Goddess Durga occupies many weapons, offered by several gods. The conch shell in her hand represents the scared Om or the Pranava; the thunderbolt represents firmness; the bow and arrows signifies energy; the Sudarshan Chakra which rotates on the finger depicts that the whole world is compliant to her and is at her command; the sword held by Goddess Durga represents knowledge that is not bound by doubts; the Trishul or trident symbolises 3 distinct qualities, Rajas (activity), Satwa (inactivity) and Tamas (non-activity). She is also the eradicator of 3 forms of miseries, namely, mental, physical and spiritual. The lotus, which is not fully bloomed, held by Goddess Durga signifies assurance of success, but not finality.
Worship of Goddess Durga
Goddess Durga is worshipped ardently through out the entire country. Durga Puja is the major annual festival in West Bengal, Orissa, Assam, Jharkhand and Bihar. Durga's victory over Mahishasura is celebrated as Dussehra, also known as Vijayadashami in Bengali. Dussehra is also celebrated as Rama's victory against Ravana in North India. Goddess Durga is venerated as Shaarika in Kashmir. During Navaratri devout Shakti worshippers meditate upon the 9 aspects of the goddess, known as Nava Durga. Dussera Navaratri is also celebrated in South India, particularly in Andhra Pradesh. Goddess Durga is revered as Chamundeshwari in Mysore.
Navaratri is celebrated all through out Gujarat and the Garba is conducted on the last day to commemorate the victory of Mahishasurmardhini. In Goa, Goddess Durga is venerated in the peaceful incarnation of Maha Gauri. Shree Shantadurga or Santeri is the patron Goddess of Goa. The forms of Ambabai and Tulja Bhavani are worshipped in Maharashtra.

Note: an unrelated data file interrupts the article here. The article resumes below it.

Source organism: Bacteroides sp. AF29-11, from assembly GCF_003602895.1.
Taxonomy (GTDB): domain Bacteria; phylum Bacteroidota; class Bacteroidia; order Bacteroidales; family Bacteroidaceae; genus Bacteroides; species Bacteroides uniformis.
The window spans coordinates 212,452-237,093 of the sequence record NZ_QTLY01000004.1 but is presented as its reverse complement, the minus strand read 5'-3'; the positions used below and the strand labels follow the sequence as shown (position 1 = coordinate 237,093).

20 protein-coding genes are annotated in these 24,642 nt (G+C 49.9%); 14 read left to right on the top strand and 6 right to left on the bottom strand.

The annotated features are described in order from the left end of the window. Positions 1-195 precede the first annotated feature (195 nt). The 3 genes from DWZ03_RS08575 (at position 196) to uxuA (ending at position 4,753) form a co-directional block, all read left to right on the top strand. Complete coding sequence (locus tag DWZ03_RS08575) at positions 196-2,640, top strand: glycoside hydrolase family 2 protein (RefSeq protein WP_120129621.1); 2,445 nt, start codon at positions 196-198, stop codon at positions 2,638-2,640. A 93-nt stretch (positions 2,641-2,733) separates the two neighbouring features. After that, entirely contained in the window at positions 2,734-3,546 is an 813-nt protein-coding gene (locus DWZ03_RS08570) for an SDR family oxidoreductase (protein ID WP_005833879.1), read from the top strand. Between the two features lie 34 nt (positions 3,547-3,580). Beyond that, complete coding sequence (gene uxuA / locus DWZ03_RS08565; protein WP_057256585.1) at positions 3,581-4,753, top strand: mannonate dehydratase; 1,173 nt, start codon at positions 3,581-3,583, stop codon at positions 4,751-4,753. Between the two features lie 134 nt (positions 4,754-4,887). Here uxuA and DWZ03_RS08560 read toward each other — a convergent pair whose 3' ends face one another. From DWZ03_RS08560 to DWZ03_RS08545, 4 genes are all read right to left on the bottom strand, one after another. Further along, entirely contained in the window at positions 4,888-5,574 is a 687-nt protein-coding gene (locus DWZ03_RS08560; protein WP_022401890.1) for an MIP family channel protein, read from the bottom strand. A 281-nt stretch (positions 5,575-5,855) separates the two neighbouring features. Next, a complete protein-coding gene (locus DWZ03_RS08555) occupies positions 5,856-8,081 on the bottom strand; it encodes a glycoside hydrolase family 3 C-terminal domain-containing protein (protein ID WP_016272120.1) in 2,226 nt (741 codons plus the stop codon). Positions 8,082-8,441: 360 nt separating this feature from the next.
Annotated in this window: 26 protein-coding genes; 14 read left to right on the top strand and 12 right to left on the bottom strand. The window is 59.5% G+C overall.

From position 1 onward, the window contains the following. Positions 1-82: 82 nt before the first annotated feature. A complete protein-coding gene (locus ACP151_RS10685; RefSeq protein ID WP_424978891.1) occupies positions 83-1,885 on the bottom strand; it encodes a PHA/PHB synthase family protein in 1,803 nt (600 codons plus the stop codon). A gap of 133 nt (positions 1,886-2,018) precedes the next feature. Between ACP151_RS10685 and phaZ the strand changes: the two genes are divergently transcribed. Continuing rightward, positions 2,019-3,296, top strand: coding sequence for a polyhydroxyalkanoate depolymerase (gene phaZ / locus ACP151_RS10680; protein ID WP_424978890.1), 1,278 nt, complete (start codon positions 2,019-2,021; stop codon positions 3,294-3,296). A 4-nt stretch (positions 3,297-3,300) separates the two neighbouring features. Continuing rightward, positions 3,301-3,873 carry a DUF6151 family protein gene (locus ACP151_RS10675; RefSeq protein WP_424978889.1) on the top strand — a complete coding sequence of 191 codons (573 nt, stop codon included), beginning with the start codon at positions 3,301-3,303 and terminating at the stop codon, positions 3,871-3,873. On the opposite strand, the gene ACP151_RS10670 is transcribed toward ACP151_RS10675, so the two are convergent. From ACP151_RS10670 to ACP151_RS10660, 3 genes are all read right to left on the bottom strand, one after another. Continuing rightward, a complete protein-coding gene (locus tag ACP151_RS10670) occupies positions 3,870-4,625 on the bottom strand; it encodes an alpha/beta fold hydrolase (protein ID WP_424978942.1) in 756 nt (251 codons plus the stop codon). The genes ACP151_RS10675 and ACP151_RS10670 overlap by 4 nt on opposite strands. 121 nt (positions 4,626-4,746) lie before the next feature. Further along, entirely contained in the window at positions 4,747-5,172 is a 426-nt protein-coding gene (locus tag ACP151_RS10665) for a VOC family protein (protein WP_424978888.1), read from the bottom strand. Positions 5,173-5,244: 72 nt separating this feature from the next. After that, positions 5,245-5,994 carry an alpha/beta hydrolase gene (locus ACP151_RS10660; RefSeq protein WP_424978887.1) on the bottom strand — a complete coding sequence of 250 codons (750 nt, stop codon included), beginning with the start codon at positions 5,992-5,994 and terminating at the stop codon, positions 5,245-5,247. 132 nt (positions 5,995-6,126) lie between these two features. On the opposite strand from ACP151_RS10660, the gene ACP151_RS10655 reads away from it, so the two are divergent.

Generally, Mother is worshipped in India in her two aspects of Annapurna and Lalita-Mahatripurasundari. Shri Shankara composed a devout hymn praising the power, beauty and glory of the Divine Mother as Annapurna, the "Giver of Food." 'Food" is Mother's boon to worldly persons and sadhakas or spiritual aspirants alike. She is Avidya Maya to worldly persons and Vidya-Maya to the sadhakas. Shankara says, "O Mother Annapurna, O Great Goddess, Presiding Deity of Kasi, O Receptacle of Mercy, grant me alms . . . that I may be firmly established in knowledge and dispassion."
Durga Temples in India
The most notable temples of Goddess Durga in India are Ambabai Temple in Kolhapur, Maharashtra; Durgamba Temple in Uttar Kannada District, Karnataka; Maa Bamleshwari temple in Dongargarh, Chhattisgarh, Kalighat Templein Kolkata; Kulanjari Mata Temple in Aligarh, Uttar Pradesh; Kanaka Durga Temple, Vijayawada, Andhra Pradesh; Shitla Mata temple in Patna, Bihar; Shanta Durga temple in Goa; Ambika Mata Temple near Mount Abu, Rajasthan; Tulja Bhavani Temple in Tuljapur, Maharashtra; Biraja Temple in Jajpur, Orissa and many others.